Abstract

Computerizes monitoring of hydraulic fracturing treatments has been an accepted practice for several years. Not only can a continuous record of the treatment parameters be made, but the real-time bottomhole treating pressure can be determined without the use of a reference string or bottomhole pressure tool. However, to calculate the bottomhole treating pressure, the friction pressure of the fluid or slurry must be determines. For conventional, incompressible oil and water-based fluids friction pressure is a straightforward calculation since rate and proppant concentration are the main considerations. The friction pressure for foam fracturing fluids requires a more complex solution.

A computer van was used to monitor carbon dioxide and nitrogen foam treatments incorporating a reference string or bottomhole pressure tool. The following parameters involved in the calculation of bottomhole treating pressure were examined in this study: injection rate, addition of proppant, effect of proppant on slurry friction pressure and foam hydrostatic head pressure. This paper presents a technique which allows the bottomhole treating pressure to be calculated without the use of a reference string or bottomhole pressure tool. The calculation of bottomhole treating pressure for a foam treatment incorporates a technique to correct the hydrostatic head pressure of carbon dioxide and nitrogen foams. In addition, the different effects of proppant addition on friction pressure between nitrogen and carbon dioxide generated foams are discussed.

Introduction

The knowledge and interpretation of bottomhole treating pressure has become an important factor in the fracture stimulation of oil and gas wells, since the initial work of Nolte and Smith was published in 1979. Qualitative analysis of fracture propagation by many authors - has been made using the real-time net bottomhole treating pressure. In addition, treatment design parameters such as the fluid loss coefficient, fracture height, length, width and closure time may be determined using the post-fracture pressure decline analysis. Veatch and Moschovidis report on the recent advances in fracture analysis and diagnostic technology using bottomhole treating pressure.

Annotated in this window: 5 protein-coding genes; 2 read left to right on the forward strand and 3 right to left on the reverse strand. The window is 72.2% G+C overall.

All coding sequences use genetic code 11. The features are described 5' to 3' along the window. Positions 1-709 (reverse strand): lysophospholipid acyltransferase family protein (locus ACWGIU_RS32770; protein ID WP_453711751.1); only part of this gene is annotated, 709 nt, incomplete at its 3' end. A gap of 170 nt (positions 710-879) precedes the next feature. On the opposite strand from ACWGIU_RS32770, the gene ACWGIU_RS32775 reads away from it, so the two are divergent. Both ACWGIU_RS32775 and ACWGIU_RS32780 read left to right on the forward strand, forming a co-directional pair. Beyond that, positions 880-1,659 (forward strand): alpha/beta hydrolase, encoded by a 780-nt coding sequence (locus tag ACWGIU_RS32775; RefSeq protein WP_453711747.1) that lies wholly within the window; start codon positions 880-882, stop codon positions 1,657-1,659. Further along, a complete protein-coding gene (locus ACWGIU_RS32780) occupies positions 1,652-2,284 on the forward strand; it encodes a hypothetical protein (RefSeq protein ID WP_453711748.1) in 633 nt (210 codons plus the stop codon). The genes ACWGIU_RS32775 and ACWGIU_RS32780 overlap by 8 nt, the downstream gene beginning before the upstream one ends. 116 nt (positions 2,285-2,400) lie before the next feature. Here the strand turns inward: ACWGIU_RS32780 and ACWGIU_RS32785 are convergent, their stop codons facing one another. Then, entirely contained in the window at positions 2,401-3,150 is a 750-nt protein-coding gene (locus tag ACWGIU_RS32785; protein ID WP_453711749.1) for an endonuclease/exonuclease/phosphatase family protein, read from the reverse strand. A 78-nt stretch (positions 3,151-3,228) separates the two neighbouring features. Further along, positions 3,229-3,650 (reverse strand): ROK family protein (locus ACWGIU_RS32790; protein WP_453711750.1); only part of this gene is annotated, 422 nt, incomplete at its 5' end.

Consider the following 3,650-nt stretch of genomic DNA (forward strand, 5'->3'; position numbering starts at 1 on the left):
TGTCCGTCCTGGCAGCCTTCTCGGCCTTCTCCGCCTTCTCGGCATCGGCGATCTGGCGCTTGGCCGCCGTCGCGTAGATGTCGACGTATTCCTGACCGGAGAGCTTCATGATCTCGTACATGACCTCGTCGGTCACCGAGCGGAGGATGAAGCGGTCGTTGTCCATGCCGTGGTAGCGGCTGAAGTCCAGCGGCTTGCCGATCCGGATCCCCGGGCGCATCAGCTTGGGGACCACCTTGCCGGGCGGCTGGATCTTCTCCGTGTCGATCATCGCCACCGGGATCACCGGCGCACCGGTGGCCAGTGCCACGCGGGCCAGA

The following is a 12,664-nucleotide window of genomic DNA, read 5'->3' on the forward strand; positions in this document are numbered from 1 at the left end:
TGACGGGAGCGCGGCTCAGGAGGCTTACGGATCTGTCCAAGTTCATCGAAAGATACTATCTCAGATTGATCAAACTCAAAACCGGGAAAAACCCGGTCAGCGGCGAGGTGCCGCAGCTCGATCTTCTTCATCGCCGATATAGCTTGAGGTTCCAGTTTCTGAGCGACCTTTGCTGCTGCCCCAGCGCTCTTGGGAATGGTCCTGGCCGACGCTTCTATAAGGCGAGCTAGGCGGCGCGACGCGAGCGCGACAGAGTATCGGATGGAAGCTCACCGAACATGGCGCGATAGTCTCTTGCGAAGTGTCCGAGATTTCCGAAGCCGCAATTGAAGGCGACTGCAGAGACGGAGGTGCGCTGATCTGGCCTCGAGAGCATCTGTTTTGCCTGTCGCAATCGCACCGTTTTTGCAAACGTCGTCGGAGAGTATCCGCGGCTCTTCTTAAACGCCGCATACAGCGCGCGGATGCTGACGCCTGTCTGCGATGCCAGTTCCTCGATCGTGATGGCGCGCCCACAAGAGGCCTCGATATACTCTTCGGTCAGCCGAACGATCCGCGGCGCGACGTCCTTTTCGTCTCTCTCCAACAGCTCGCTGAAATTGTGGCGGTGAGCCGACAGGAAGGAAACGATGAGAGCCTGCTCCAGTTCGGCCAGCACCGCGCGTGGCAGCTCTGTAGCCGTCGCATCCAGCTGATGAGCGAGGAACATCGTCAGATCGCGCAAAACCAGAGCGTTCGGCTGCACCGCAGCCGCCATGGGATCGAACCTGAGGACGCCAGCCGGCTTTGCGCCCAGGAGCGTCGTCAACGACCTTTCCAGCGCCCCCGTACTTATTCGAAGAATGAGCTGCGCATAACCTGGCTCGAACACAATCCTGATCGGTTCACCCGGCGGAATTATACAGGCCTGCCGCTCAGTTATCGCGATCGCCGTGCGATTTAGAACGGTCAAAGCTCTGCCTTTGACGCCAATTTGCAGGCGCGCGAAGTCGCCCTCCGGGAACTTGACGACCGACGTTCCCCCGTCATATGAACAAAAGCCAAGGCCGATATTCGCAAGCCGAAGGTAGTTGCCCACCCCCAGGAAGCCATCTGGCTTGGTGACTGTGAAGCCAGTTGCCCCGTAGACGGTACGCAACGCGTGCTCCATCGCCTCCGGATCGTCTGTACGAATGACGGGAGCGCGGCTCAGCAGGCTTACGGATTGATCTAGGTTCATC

Initially, bottomhole treating pressures were measured with a reference string. A reference string is a tubing or annulus which is filled with a fluid or gas to determine bottomhole treating pressure. The necessity of running a reference string, the tubing with the treatment pumped down the tubing-casing annulus or the annulus with the treatment pumped down the tubing, adds considerable cost to the fracturing treatment. The addition of a tubing string may create enough flow restriction to cause the desired treatment to be operationally unacceptable. Wire line tools are available to measure the bottomhole treating pressure. The use of a tool eliminates the restriction created by the tubing string and usually reduces treatment costs.

The implementation of on-site computers has greatly facilitated the gathering of hydraulic fracturing-treatment data and subsequent analysis. The monitoring technique measures surface variables such as surface treating pressure, fluid injection rate and proppant concentration and then calculates a bottomhole treating pressure as described by Hannah and Harrington, et al.

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